A Dear Friend Passed Away This Week: Memories of Barbara Mendius

Friday, April 06, 2018
I lost someone close to me this past week, and her death has hit me hard.  You know the expression "you don't know what you have until it's gone"?  I have a deeper understanding of that now.  I had let some time pass since last visiting Barbara, and when I heard the news she had passed away on Tuesday (April 3rd), I lost it.  I cried long into the night, unable to go to work the following day.  When the tears finally stopped, I spent the day creating a special garden for her with plants and rocks I know she would have loved. 

Barbara and I at my graduation from OHSU's School of Nursing

I met Barbara in 2012, while I was a nursing student at Clackamas Community College.  She needed a new caregiver, so we met for coffee, hit it off, and I accepted a part-time job taking care of her a few mornings and evenings a week.  This job lasted almost two years, only stopping when I started working as a nurse in The Dalles.  Barbara had poliomyelitis, contracted when she was just three years old.  She told me her parents thought she might have been exposed from an orange that was being passed around when she was at another family's house one day.  She went through multiple orthopedic surgeries as a child, but never let her disability stop her.  She earned a Masters of Science in Biology from the University of Illinois in October, 1977.  Aside from my husband Adam, she has been one of the most inspirational people I have ever met.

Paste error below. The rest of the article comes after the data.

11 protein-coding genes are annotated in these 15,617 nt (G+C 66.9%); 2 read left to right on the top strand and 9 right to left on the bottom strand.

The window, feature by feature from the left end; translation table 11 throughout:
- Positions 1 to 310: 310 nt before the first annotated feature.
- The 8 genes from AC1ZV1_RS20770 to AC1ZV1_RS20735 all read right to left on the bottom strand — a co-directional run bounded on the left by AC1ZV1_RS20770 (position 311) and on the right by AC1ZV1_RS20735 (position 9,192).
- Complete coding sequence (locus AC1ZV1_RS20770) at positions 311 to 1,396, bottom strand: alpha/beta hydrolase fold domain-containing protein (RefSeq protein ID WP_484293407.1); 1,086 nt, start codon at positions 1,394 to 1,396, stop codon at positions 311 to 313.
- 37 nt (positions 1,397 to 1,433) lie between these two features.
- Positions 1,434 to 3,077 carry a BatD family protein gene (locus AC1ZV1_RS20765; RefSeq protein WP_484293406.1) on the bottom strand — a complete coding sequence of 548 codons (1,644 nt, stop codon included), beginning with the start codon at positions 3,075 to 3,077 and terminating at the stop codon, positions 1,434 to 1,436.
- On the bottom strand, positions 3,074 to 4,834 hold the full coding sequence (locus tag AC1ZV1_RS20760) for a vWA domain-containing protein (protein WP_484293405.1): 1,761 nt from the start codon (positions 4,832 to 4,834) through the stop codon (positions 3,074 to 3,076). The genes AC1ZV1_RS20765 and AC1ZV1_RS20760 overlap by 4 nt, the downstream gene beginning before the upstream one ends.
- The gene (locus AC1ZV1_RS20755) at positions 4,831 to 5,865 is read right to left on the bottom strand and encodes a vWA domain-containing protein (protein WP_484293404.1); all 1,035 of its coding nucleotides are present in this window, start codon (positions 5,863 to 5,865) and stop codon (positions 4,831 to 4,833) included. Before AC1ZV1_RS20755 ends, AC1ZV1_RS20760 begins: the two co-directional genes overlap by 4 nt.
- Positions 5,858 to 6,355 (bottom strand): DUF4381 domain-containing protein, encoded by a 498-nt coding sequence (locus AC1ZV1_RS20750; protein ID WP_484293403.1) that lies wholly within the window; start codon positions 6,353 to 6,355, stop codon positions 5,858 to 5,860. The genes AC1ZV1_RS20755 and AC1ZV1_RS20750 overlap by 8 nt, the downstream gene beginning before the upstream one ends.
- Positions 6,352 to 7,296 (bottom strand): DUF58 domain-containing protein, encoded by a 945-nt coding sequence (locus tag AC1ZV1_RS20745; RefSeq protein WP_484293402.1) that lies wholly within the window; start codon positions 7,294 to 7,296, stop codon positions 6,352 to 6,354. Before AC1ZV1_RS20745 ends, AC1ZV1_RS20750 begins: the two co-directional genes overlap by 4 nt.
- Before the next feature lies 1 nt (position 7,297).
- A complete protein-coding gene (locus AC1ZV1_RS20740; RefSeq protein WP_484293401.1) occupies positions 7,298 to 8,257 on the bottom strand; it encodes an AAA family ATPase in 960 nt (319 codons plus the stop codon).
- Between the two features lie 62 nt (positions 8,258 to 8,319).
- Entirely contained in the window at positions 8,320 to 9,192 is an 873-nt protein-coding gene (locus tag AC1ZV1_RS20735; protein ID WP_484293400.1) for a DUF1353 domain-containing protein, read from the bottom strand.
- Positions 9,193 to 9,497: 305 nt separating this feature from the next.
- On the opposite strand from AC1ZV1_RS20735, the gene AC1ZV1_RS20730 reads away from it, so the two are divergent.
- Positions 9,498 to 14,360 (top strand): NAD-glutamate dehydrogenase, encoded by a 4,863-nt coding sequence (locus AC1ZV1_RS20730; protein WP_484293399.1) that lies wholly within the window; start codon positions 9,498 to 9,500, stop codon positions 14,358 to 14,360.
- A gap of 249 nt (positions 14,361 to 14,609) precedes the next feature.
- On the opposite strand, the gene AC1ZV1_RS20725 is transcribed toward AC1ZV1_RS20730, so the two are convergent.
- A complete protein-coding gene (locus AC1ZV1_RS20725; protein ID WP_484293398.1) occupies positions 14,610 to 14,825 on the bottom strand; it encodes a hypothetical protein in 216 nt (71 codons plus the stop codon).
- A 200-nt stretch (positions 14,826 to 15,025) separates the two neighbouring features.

She had this to say about education and disability, excerpts of which were published in The art of teaching science: Inquiry and innovation in middle school and high school by Hassard (2004):

I acquired my entire formal education while in a wheelchair. Since sixth grade my major academic interest has been science; this culminated with a M.S. of Biology from the University of Illinois in October, 1977. 

In considering my own education, I firmly believe that my laboratory experience was most important in shaping my scientific ability. The first major obstacle for the handicapped student of science is getting the hands-on laboratory experience so important to engender scientific expertise.